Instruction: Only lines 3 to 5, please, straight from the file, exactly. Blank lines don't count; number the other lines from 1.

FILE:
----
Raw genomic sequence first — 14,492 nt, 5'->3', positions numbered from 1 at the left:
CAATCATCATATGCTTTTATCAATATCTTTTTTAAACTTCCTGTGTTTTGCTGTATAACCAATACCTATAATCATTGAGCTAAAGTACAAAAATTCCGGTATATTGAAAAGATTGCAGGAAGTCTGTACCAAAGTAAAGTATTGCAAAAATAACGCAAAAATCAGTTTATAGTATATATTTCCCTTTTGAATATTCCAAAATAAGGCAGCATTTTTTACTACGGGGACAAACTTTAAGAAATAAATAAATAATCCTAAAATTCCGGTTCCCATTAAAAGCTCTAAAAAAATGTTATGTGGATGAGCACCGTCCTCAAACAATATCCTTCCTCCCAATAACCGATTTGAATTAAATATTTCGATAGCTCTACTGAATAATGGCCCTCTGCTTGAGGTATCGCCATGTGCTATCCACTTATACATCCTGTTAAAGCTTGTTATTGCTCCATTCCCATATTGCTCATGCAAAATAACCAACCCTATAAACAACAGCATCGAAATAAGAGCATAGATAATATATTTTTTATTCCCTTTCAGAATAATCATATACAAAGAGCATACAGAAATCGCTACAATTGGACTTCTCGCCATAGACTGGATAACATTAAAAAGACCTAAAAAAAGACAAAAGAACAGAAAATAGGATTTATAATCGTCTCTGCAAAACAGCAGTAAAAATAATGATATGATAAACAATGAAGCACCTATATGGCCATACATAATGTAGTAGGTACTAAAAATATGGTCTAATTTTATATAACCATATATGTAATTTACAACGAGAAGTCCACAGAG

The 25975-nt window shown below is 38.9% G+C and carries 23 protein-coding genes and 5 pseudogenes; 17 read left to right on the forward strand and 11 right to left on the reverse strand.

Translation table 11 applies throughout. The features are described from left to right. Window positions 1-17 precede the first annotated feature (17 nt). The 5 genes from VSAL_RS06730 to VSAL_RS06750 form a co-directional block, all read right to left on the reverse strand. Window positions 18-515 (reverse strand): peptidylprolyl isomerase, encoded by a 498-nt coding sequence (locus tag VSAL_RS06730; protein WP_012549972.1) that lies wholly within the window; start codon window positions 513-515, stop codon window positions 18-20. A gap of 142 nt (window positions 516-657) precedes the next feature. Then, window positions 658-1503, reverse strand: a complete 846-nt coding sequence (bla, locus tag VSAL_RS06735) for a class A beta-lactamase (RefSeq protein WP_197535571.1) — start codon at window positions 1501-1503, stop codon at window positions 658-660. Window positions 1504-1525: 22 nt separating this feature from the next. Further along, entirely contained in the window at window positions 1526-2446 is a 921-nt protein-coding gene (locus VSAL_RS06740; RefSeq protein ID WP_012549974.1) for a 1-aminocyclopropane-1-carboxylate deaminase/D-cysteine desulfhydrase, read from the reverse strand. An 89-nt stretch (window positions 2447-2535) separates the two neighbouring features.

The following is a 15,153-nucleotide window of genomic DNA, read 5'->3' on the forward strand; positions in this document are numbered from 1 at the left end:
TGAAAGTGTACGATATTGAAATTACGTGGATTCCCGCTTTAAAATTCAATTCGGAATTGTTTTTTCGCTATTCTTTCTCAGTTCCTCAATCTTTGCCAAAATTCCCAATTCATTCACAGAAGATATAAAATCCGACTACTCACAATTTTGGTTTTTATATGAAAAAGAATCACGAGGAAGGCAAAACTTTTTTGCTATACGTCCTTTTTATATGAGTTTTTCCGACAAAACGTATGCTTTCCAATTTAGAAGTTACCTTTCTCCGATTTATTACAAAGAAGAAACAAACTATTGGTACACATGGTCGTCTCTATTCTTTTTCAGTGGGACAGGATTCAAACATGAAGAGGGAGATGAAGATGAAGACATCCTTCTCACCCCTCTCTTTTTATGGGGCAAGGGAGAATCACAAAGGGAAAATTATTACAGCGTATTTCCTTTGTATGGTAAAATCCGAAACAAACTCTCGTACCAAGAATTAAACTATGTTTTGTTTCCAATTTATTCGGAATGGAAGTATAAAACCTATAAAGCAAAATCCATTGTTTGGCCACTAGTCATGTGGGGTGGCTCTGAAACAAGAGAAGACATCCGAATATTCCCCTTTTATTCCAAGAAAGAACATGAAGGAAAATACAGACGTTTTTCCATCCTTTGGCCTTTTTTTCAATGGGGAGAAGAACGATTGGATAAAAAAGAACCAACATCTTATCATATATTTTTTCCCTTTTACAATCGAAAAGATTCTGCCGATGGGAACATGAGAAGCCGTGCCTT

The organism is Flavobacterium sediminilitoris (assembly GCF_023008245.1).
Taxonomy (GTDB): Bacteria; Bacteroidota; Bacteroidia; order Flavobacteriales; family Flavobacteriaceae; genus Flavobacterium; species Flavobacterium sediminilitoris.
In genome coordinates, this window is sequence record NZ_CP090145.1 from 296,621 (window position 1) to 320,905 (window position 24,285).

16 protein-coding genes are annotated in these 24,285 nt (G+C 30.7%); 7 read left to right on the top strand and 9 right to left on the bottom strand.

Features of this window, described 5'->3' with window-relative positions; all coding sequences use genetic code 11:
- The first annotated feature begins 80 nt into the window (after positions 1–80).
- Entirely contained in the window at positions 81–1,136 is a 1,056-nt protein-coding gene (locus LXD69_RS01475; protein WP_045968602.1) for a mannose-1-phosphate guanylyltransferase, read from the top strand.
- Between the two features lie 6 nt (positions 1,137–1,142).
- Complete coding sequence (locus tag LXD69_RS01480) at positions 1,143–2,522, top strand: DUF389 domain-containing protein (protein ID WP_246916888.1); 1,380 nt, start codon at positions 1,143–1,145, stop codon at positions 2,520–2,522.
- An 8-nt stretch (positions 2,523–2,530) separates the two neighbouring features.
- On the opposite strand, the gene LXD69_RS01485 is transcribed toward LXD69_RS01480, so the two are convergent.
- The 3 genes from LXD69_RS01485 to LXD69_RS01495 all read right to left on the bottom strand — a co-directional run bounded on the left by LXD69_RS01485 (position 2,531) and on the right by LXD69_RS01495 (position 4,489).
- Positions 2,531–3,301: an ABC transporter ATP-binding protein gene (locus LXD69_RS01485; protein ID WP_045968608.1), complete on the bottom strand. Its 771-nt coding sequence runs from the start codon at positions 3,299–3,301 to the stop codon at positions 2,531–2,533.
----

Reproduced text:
The 25975-nt window shown below is 38.9% G+C and carries 23 protein-coding genes and 5 pseudogenes; 17 read left to right on the forward strand and 11 right to left on the reverse strand.

Translation table 11 applies throughout. The features are described from left to right. Window positions 1-17 precede the first annotated feature (17 nt). The 5 genes from VSAL_RS06730 to VSAL_RS06750 form a co-directional block, all read right to left on the reverse strand. Window positions 18-515 (reverse strand): peptidylprolyl isomerase, encoded by a 498-nt coding sequence (locus tag VSAL_RS06730; protein WP_012549972.1) that lies wholly within the window; start codon window positions 513-515, stop codon window positions 18-20. A gap of 142 nt (window positions 516-657) precedes the next feature. Then, window positions 658-1503, reverse strand: a complete 846-nt coding sequence (bla, locus tag VSAL_RS06735) for a class A beta-lactamase (RefSeq protein WP_197535571.1) — start codon at window positions 1501-1503, stop codon at window positions 658-660. Window positions 1504-1525: 22 nt separating this feature from the next. Further along, entirely contained in the window at window positions 1526-2446 is a 921-nt protein-coding gene (locus VSAL_RS06740; RefSeq protein ID WP_012549974.1) for a 1-aminocyclopropane-1-carboxylate deaminase/D-cysteine desulfhydrase, read from the reverse strand. An 89-nt stretch (window positions 2447-2535) separates the two neighbouring features.

The following is a 15,153-nucleotide window of genomic DNA, read 5'->3' on the forward strand; positions in this document are numbered from 1 at the left end: